Tuesday, 24 July 2012

SAT visitors: sorry

I'm getting a lot of extra page views and a lot of them are for the post on SATs, grammar and British grandmas. I presume that means that SAT time is near and people are googling for advice. If that's how you found me, then I apologise - that post was almost certainly no use whatsoever. I hope it mildly entertained you as compensation.

This post will now also come up in searches and it's even less useful, and not even entertaining. Sorry again.

Sunday, 22 July 2012

Busy busy

I've got a massively busy week coming up so there will be a temporary lack of posts here, unless I happen to see any hilarious signs on my travels that don't require time spent commenting. Hopefully, next week (or maybe the one after) I'll be able to finish all the draft posts I've got waiting.

Friday, 20 July 2012

'Informant incompetence'

I can't now remember where I heard the phrase 'informant incompetence', but it's a slightly cruel way of describing a perennial problem in linguistics (and presumably other disciplines too): when the people giving you linguistic data simply fail to understand what you want from them.

Monday, 16 July 2012

Forensic linguistics for spam detection

We're all getting quite good at spotting email spam now. Our filters are pretty clever and get rid of all the obvious stuff anyway, so that leaves us with just the non-malicious stuff from companies we've bought things from, and the ones that the filter can't quite detect. Most of us don't fall even for these ones, but some people obviously still do, or they wouldn't still be doing the rounds. Almost all of these tell you something about your account, either the email account you're using or some other account that they purport to be from, and ask you to verify your details. By doing this, you're giving your details to some scammer who will then use them for nefarious purposes.

Now I think that this is the chance for linguistics to come into its own, and simultaneously force everyone to learn how to write properly. The plan is twofold:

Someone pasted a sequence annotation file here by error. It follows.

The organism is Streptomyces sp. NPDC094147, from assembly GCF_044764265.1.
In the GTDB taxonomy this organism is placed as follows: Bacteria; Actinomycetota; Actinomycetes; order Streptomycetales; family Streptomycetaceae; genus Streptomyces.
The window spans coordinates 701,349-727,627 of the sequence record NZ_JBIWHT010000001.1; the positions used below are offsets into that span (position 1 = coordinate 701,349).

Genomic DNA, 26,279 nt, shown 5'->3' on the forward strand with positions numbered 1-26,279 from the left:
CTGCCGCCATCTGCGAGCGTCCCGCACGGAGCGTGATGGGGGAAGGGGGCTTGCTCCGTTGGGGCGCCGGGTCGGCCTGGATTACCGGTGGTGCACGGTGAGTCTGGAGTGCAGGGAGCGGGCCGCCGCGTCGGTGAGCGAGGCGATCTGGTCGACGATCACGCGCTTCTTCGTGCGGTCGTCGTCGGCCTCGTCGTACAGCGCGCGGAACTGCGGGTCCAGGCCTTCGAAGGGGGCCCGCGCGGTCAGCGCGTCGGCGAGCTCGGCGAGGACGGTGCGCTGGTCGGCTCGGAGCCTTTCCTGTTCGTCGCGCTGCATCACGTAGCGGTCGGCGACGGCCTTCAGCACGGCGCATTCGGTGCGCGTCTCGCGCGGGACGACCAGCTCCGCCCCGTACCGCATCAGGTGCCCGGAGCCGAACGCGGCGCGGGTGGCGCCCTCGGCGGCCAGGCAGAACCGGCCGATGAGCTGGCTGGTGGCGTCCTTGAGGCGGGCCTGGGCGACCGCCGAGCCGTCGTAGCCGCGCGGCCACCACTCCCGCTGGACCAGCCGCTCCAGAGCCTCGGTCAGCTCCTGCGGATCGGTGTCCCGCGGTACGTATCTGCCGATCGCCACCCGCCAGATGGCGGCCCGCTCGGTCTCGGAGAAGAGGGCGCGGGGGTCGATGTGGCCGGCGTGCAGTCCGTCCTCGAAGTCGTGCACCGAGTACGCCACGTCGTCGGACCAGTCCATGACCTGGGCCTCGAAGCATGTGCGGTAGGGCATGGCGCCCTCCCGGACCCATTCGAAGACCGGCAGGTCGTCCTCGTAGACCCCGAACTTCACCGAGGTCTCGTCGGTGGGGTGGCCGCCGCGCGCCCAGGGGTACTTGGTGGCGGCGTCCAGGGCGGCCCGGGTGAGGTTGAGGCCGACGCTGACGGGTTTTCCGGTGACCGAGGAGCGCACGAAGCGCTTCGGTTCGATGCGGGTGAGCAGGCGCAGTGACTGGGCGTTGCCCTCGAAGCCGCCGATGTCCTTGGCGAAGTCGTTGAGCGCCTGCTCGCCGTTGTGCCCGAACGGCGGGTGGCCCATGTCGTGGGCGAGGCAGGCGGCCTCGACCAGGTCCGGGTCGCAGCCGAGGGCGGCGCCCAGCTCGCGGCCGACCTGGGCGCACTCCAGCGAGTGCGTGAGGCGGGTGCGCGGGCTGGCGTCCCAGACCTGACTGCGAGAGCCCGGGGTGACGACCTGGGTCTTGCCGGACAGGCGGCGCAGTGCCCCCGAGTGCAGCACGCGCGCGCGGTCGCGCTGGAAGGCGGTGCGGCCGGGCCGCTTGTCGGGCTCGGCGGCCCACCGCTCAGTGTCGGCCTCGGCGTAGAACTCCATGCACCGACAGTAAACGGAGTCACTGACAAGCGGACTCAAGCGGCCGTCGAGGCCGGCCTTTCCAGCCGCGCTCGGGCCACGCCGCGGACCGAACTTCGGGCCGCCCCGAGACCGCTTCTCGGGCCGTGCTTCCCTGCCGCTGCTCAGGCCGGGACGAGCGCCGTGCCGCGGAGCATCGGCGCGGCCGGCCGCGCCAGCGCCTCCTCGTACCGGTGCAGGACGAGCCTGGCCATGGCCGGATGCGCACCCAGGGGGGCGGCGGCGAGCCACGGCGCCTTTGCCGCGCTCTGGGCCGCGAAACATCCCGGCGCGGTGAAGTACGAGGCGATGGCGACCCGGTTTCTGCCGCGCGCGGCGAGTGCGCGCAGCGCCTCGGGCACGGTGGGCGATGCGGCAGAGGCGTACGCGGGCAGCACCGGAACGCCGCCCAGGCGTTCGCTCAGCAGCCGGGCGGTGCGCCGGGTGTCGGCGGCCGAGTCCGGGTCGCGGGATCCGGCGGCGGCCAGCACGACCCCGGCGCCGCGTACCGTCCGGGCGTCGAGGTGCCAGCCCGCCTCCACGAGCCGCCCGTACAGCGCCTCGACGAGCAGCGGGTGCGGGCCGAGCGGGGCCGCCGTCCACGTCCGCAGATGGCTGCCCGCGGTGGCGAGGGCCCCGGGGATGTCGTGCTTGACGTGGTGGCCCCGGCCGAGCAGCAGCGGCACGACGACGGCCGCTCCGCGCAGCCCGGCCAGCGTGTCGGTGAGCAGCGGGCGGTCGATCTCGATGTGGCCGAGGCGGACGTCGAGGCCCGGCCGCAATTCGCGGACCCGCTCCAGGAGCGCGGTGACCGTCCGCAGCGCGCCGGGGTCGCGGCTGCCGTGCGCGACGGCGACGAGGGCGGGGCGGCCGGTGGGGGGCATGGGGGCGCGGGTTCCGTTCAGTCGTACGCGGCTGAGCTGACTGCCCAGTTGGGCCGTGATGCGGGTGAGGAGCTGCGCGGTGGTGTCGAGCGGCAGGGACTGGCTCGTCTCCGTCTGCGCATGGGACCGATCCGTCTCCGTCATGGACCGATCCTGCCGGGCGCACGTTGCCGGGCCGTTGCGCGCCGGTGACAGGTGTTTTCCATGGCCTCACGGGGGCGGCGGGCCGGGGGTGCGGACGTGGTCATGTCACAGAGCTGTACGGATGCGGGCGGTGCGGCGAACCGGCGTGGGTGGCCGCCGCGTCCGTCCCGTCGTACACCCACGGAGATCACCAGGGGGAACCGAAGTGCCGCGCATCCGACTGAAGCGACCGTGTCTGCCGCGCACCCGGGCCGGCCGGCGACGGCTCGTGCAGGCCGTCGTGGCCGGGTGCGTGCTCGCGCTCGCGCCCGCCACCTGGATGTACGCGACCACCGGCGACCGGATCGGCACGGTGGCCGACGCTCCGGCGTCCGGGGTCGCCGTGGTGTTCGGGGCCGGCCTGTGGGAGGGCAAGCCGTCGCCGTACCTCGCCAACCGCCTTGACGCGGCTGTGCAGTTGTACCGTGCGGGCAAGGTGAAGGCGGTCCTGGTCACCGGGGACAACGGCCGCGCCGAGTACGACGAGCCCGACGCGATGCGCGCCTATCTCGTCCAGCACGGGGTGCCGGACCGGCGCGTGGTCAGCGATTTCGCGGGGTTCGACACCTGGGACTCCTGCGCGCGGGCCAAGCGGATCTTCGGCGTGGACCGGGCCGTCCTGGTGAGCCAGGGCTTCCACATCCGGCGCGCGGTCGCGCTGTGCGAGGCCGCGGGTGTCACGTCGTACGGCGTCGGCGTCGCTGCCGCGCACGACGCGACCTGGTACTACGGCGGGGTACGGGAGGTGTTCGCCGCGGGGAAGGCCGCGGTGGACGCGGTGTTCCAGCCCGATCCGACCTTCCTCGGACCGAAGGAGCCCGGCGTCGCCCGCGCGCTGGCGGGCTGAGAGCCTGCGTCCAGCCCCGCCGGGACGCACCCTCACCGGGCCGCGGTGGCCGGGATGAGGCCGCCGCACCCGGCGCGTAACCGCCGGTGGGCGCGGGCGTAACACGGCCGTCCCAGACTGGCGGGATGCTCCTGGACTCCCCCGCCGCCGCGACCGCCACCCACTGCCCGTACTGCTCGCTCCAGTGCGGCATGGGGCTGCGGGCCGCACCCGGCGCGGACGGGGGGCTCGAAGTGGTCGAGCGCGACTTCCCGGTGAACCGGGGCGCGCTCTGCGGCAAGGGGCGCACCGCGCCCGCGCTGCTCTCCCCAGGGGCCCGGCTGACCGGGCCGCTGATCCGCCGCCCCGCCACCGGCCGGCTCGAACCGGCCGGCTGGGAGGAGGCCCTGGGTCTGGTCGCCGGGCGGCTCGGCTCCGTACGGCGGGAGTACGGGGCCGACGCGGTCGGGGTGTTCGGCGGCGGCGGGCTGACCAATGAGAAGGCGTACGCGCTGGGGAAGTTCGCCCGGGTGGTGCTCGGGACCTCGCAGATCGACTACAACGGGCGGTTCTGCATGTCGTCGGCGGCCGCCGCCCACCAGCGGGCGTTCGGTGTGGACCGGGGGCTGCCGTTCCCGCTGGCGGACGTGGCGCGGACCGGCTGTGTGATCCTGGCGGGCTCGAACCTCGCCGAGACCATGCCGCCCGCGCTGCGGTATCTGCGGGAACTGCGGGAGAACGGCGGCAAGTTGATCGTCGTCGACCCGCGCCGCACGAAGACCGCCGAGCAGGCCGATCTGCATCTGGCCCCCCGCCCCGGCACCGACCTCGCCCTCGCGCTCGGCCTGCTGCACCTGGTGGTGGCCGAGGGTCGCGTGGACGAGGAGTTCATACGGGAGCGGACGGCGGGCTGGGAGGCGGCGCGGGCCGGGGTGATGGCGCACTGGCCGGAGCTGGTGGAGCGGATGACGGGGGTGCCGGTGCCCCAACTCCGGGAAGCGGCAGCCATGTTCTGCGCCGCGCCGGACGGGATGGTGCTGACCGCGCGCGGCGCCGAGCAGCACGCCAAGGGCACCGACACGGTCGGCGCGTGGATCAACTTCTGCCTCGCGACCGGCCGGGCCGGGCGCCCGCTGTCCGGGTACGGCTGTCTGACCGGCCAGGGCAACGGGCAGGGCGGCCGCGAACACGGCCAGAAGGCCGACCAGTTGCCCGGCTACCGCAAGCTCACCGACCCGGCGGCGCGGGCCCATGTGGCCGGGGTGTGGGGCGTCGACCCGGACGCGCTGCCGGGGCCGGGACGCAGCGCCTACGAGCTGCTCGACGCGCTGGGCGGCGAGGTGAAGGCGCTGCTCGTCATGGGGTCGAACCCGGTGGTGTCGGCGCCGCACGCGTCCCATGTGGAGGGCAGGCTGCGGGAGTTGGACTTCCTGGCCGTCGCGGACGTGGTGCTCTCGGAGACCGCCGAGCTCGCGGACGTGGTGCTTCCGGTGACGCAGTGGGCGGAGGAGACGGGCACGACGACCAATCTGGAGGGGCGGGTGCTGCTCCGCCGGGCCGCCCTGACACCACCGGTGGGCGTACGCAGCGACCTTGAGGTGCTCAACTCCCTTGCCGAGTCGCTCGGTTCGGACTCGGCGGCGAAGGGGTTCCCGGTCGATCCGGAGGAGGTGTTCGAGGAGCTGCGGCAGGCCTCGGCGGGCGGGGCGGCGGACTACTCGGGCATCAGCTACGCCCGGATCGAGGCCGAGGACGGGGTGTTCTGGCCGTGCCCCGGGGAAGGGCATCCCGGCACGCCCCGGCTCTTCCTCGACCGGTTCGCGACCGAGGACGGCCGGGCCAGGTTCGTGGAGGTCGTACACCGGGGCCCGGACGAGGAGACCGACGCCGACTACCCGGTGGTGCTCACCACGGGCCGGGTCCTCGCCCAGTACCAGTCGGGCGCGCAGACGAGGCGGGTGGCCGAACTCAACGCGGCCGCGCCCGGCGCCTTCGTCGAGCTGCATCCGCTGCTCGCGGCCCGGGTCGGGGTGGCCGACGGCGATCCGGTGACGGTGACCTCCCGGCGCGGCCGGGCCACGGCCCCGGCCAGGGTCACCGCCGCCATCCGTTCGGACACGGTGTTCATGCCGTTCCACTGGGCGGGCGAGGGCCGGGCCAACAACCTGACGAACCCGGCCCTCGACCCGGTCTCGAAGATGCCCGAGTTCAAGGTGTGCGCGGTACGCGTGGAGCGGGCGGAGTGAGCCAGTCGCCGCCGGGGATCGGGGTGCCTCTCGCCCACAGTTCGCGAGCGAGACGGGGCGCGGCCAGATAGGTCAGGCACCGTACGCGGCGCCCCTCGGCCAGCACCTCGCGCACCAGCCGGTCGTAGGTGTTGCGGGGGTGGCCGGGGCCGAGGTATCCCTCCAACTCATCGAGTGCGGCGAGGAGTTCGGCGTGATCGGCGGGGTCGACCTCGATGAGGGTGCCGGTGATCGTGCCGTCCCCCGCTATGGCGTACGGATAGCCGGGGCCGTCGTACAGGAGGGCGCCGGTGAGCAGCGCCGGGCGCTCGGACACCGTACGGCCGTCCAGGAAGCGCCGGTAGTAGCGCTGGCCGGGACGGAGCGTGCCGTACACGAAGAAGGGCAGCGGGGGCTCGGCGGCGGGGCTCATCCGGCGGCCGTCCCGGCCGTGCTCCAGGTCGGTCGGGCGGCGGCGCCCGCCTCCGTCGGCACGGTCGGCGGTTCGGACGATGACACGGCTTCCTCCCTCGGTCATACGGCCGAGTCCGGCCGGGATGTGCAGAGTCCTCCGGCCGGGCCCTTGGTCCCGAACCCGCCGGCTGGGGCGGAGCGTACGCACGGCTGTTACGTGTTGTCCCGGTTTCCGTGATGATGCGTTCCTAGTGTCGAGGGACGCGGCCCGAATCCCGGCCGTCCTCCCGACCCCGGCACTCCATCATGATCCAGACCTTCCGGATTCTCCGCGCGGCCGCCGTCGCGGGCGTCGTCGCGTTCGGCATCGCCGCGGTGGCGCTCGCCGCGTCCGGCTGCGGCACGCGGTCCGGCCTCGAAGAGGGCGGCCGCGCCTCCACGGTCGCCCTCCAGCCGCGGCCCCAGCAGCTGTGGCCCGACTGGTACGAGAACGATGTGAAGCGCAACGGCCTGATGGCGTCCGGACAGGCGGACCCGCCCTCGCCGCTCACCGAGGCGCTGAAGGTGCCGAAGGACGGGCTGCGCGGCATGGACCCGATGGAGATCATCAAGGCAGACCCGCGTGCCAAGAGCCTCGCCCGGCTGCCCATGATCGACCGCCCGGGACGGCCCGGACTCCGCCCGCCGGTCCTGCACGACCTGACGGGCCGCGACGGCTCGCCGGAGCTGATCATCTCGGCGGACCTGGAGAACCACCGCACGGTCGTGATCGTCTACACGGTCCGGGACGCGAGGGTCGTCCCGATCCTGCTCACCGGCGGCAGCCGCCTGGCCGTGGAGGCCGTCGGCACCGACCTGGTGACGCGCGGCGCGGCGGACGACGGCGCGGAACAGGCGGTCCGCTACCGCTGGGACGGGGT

Friday, 13 July 2012

Twitter makes girls more aggressive!

Or not. As usual it's a Daily Mail article ranting about something that has no substance and which it knows nothing about in any case. It's published an article saying that using Twitter and Facebook make girls, especially, speak in a 'curt' manner with 'terser sentences'. Actually, it doesn't even say that. It says that this phenomenon applies to young people's languge generally, but that it's more evident in girls because they 'communicate more'. Oh, and it's not a linguist who's said that, it's Marie Clair of the Plain English Campaign (no, no idea what it's got to do with them - they campaign for removing jargon and legalese from public communication).

We should be clear: before I point out that this claim has no basis, the Mail basically does that itself by using the phrases 'it is claimed' and 'research shows', but never actually saying who claims it or what research it was. The Telegraph is even worse, repeating the story by quoting the Daily Mail, and saying 'experts believe'. All of this is clear indication that the journalist or some news/publicist person has made it up.